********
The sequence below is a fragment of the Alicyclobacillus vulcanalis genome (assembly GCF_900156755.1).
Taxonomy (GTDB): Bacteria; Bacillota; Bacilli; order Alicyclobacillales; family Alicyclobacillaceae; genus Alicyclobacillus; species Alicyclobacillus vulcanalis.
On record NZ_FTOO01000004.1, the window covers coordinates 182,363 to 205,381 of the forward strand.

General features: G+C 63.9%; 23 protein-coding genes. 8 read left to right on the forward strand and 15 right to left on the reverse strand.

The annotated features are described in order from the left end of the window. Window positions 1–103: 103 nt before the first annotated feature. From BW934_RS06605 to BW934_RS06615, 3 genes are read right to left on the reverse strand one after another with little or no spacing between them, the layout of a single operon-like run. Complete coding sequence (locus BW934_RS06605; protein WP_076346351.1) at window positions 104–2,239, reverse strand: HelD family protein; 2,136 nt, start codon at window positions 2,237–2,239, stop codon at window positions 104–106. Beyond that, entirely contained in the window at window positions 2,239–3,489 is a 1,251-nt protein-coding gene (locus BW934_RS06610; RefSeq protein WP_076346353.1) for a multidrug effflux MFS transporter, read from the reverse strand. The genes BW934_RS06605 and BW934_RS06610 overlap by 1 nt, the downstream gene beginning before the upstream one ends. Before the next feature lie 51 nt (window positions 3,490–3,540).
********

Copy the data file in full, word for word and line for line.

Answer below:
The sequence below is a fragment of the Alicyclobacillus vulcanalis genome (assembly GCF_900156755.1).
Taxonomy (GTDB): Bacteria; Bacillota; Bacilli; order Alicyclobacillales; family Alicyclobacillaceae; genus Alicyclobacillus; species Alicyclobacillus vulcanalis.
On record NZ_FTOO01000004.1, the window covers coordinates 182,363 to 205,381 of the forward strand.

General features: G+C 63.9%; 23 protein-coding genes. 8 read left to right on the forward strand and 15 right to left on the reverse strand.

The annotated features are described in order from the left end of the window. Window positions 1–103: 103 nt before the first annotated feature. From BW934_RS06605 to BW934_RS06615, 3 genes are read right to left on the reverse strand one after another with little or no spacing between them, the layout of a single operon-like run. Complete coding sequence (locus BW934_RS06605; protein WP_076346351.1) at window positions 104–2,239, reverse strand: HelD family protein; 2,136 nt, start codon at window positions 2,237–2,239, stop codon at window positions 104–106. Beyond that, entirely contained in the window at window positions 2,239–3,489 is a 1,251-nt protein-coding gene (locus BW934_RS06610; RefSeq protein WP_076346353.1) for a multidrug effflux MFS transporter, read from the reverse strand. The genes BW934_RS06605 and BW934_RS06610 overlap by 1 nt, the downstream gene beginning before the upstream one ends. Before the next feature lie 51 nt (window positions 3,490–3,540).